This is an entry in an ongoing series for 303 Magazine, which will provide a range of local album reviews. It is our intention to highlight the talents of local musicians, whether veterans to the industry or newcomers. Like the bands, the album can be fresh or something we just haven’t had the power to take off repeat in the past few months. Check out previous entries in the series here.
Self-described indie-rock band Halleway are confusing and surprising from the first listen. While they look like a group of amateur musicians, they sound like they’ve been playing music for years. And while they are just five young, quiet high-school guys, they’ve already achieved a timeless sound that takes some bands years to find. Their music is stronger and more powerful than your average entry-level musicians, with a well-rounded sound that feels full and complete.
The fresh discovery of this band comes just in time for the release of their debut album, Little Man’s World. Recorded at The Loft Studios in Highlands Ranch with producer Marty Magehee and audio engineer Justin Hitch, Little Man’s World drops on November 30 and is accompanied by an album release party the same evening at Globe Hall. The album release will be followed by a tour that runs throughout the better part of 2019 and includes a hometown show at Larimer Lounge on January 4.
Once their second single “Found” reached over 100,000 plays on major streaming platforms and they performed as the supporting act for critically acclaimed groups like The Ballroom Thieves, Houndmouth and Anarbor, it was time for Halleway to create Little Man’s World. Lead vocalist Patrick Armould told us at 303 Magazine that the album “attempts to grasp the ideas of young love, heartbreak and youthfulness through the lyrics and music written by the band.”
The music definitely has some versatility to it, where “King In The Lion’s Den” or “Dandelion Eyes” are a couple of fast-paced indie-pop tunes, the former of which is a testimony to the talents of drummer Riley O’donnel while the latter is a gorgeous example of Jake Patterson on the keys. “Dandelion Eyes” also includes got that classic catchy chorus — “I’ve fallen in my time / Lord forsaken gave me mine / I know love and I know pride / And I still got my dandelion eyes.” Others are slower, like the album’s namesake song that deals with those themes of young love and heartbreak, “Little Man’s World” — “I gave you my heart / I gave you my soul / But it’s too small / ‘Cause it’s a little man’s world.”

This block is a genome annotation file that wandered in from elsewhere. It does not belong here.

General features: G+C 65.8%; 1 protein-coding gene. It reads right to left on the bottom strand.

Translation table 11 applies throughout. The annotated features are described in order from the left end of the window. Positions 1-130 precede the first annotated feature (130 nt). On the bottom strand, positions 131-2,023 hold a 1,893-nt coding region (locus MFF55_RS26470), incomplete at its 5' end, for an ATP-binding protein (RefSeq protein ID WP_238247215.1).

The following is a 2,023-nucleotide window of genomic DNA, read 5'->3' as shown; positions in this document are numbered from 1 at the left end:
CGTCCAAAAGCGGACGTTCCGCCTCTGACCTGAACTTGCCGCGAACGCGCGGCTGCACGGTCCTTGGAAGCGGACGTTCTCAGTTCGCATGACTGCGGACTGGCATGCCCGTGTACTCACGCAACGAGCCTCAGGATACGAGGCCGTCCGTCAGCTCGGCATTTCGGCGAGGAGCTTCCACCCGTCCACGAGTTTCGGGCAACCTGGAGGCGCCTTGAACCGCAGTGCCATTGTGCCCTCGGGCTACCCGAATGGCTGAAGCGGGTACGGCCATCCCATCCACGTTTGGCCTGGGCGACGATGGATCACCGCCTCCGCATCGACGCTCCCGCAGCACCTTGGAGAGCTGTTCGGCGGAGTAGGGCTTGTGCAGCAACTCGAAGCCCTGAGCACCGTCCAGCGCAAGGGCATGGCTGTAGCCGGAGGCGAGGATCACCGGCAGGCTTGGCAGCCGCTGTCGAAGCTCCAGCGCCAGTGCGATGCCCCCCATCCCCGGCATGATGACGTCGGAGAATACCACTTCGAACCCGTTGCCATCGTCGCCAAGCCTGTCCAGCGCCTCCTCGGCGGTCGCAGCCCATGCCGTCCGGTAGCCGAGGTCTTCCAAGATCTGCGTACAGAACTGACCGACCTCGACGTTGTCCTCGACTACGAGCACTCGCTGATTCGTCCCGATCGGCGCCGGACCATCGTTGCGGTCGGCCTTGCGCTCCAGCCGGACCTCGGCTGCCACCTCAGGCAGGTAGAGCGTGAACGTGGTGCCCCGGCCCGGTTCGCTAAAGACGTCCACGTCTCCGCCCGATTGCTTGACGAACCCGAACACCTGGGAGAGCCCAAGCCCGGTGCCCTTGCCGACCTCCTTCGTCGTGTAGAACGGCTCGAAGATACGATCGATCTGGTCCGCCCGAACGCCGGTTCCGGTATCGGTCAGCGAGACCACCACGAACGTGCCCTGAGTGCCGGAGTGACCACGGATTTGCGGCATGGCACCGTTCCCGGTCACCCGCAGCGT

Then there’s Halleway’s very clear rock sound. Like in “Little May,” a different sound but keeping consistent with those same themes — “Tell me why I loved you, Little May, this way / With a heart like a river I knew it was love from the start.”Armould has tuned his vocals to sound well past his years, which gives every track a beautifully aged feel. However, it’s with the next couple of songs where things get even better, proving that these young kids have what it takes to be rock stars.
“Wash” is a bit darker than the rest of the album, which just adds to the versatility of Halleway’s debut release and boasts a brief solo from bassist Alex Jackson. The highlight, though, is “Sugar,” which only solidifies the defining sound of frontman Armould and lead guitarist Dallon Robinette, portraying them as a super solid dynamic duo. With just a few short years of experience under their belts, Halleway has already discovered their sound, and now we have, too. And with such an early start to their careers, the band has plenty of time to reach to heights they’ll no doubt reach, and soon.